— Don’t forget pruning. In May, did you prune your tomatoes? Yes, prune. Removing the lower leaves up from the first fruit, or flower cluster, helps fight off common foliar diseases that result from splashing dirt. If you didn’t do it then, do it now. Did you also manage to pinch off the suckers, those feral shoots that arise from the V between the main stem and tomato branches? Cut them off as soon as you see them forming. Pruning them does cut down on the amount of fruit you’ll get, but it also improves the health of the plant, and in the long run, leads to stronger plants that will produce through the whole season. If these suckers are allowed to grow, they will set fruit, but also crowd out the other branches in search of sunlight. That can lead to poor air circulation and fungal diseases. It can also cause fruit to ripen slowly, or not at all. If you don’t prune your plants, you’ll have a smaller and less tasty yield because the extra energy that goes to growing foliage won’t make its way into the fruit. Also, remove any dead or dying leaves to allow the plant to put its energy into fruit production. Wash hands between plants to avoid spreading disease inadvertently.
— Water properly. Keep water off leaves. Tomato leaves are born trying to grab onto a foliar disease, it seems. Proper watering — and mulch — helps prevent splashing dirt onto the leaves. Slight water stress at the time of picking improves flavor, too, since it avoids dilution. Perhaps water in the morning and pick in the afternoon — for that delicious suppertime BLT or Caprese salad. There’s no need to guess when to water your tomato plants. Simply stick your index finger into the soil; if it feels dry, it’s time to water. If it’s moist, you’re good to go. If plants are drooping or wilting, water them deeply immediately and add mulch to protect roots and conserve soil moisture.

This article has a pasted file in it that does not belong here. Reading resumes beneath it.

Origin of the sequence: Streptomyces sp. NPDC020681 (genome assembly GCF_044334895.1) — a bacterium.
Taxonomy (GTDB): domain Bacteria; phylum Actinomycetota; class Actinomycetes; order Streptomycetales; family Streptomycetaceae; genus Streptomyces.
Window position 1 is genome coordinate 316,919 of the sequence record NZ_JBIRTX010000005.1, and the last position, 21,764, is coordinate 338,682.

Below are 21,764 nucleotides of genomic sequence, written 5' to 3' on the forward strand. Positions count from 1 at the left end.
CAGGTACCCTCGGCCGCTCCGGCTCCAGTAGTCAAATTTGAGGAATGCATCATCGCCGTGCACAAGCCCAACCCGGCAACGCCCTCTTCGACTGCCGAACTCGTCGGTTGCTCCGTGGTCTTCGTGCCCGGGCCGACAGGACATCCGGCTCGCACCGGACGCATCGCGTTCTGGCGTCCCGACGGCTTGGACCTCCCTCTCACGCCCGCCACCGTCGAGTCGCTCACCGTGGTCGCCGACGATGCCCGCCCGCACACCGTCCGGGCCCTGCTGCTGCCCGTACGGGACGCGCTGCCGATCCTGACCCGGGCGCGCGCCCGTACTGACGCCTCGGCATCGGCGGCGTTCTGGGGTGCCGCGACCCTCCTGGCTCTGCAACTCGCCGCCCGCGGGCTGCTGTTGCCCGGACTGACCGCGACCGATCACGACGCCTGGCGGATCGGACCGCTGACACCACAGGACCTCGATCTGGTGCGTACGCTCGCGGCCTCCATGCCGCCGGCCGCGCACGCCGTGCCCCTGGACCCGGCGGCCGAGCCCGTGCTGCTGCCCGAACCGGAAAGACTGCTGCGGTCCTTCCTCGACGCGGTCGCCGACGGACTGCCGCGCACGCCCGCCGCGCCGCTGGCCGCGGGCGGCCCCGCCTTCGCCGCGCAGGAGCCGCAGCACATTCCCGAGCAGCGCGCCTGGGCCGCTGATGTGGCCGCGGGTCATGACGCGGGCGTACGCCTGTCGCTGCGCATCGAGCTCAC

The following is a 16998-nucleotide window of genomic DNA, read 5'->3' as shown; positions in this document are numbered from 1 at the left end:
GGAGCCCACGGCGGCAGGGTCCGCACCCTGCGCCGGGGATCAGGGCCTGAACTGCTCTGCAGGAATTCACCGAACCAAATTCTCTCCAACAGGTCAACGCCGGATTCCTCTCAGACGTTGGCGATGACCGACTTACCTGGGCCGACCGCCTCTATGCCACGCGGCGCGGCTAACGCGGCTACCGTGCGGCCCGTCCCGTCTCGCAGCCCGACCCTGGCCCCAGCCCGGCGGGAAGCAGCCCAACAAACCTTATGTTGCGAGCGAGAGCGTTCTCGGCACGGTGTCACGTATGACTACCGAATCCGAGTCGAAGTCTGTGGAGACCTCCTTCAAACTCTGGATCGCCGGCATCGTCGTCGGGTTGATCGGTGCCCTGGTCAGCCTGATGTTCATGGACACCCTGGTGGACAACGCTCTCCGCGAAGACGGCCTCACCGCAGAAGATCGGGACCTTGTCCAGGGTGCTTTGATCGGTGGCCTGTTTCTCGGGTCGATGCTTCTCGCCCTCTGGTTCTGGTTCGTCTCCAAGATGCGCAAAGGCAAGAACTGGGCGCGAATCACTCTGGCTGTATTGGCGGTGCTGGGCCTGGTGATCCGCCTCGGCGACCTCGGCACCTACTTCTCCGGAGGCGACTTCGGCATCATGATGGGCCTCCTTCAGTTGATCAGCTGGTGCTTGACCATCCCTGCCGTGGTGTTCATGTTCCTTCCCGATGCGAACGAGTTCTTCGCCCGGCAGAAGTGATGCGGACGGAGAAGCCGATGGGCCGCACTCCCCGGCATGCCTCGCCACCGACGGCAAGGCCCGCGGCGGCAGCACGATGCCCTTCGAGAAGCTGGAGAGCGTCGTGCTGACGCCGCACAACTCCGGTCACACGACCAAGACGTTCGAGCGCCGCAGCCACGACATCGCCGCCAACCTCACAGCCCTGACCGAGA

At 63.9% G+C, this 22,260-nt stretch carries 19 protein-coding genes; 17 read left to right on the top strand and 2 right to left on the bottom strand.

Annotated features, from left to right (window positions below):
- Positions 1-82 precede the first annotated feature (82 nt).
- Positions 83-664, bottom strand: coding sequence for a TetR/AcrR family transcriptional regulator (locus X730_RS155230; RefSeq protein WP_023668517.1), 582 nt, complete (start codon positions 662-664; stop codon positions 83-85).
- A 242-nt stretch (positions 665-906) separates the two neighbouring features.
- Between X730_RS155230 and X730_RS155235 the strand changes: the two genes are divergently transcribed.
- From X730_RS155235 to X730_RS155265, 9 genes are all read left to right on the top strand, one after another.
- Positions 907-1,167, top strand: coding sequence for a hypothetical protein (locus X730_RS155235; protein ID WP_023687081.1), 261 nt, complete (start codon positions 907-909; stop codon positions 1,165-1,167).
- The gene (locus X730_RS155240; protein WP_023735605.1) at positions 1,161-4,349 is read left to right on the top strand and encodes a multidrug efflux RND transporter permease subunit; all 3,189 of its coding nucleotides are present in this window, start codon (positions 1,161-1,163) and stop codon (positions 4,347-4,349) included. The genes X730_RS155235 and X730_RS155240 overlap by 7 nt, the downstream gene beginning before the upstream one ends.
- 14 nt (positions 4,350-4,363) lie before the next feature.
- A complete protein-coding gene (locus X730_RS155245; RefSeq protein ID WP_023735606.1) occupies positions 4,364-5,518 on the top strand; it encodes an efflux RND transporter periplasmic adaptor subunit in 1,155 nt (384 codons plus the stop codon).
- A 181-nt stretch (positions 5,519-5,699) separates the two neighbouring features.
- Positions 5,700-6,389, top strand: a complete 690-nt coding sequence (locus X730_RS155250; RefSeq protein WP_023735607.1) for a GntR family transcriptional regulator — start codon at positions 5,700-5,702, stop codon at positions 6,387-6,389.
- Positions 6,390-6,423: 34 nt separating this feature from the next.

— Use the right pots fo container plantings. “Water and feed” is your mantra. Your potted tomato, a heavy feeder, is completely dependent on you. Use determinate (shorter and bushier varieties) or special “bush” tomatoes. Most determinate tomatoes (those that grow to a designated height then stop) are perfect for large, 5-10-gallon pots. Also, roots tend to migrate to the outside of their container. On a blazing day, this can lead to root burn on the sunny side. I’ll set a cheap, large nursery pot within my nicer pot to avoid this, with a little air gap of mulch or sand on the sides. At least use a light colored, reflective pot for your tomatoes if not using the pot-in-a-pot method.
— Companions are helpful. Basil. You’ll pair it with ‘maters in the cook pot, so why not in the garden? Besides culinary considerations, some say basil plants help deter certain pests like whiteflies or thrips. I know for a fact a crushed basil leaf, rubbed on the arms, deters evening mosquitoes. Others swear that tomatoes are tastier with basil planted nearby — you can be the judge of that. Garlic is also said to help repel pests, and that may include deer. Marigolds, cheerful little things, discourage root-knot nematodes. Some gardeners believe marigolds deter tomato hornworms and thrips too.
— Beware non-companions. Avoid planting sworn enemies nearby, such as cabbage or corn. These are such heavy feeders, they will pull nutrients from your tomatoes. Plus, corn earworm, Heliothus zea, known by another name, tomato fruitworm, will attack your tomatoes. Fennel is another unpleasant companion, exuding an unpleasant substance that discourages its neighbors. Also avoid planting other members of the tomato family — eggplant, Irish potatoes and bell peppers. They share diseases.
— Treat black spots. Tomatoes on the vine sometimes get black spots on the bottom, called blossom end rot. This is usually caused by a calcium deficiency. Lime or a good tomato fertilizer will help the issue, or next year you can put crushed egg shells in the soil around the plant. Commercial growers will use a calcium spray at the first sign of it.
— Plan for sbundance. Because it’s almost here. Start Googling recipes, and ways to put up and use your harvest. From canning to salsa to freezing to sun-dried tomatoes, from pizza sauce to tomato chutney to ratatouille, get your tomato game on. By July, you’ll be swimming in delicious, homegrown fruits. Lucky you! Don’t forget to share with friends. PS
Jan Leitschuh is a local gardener, avid eater of fresh produce and co-founder of Sandhills Farm to Table.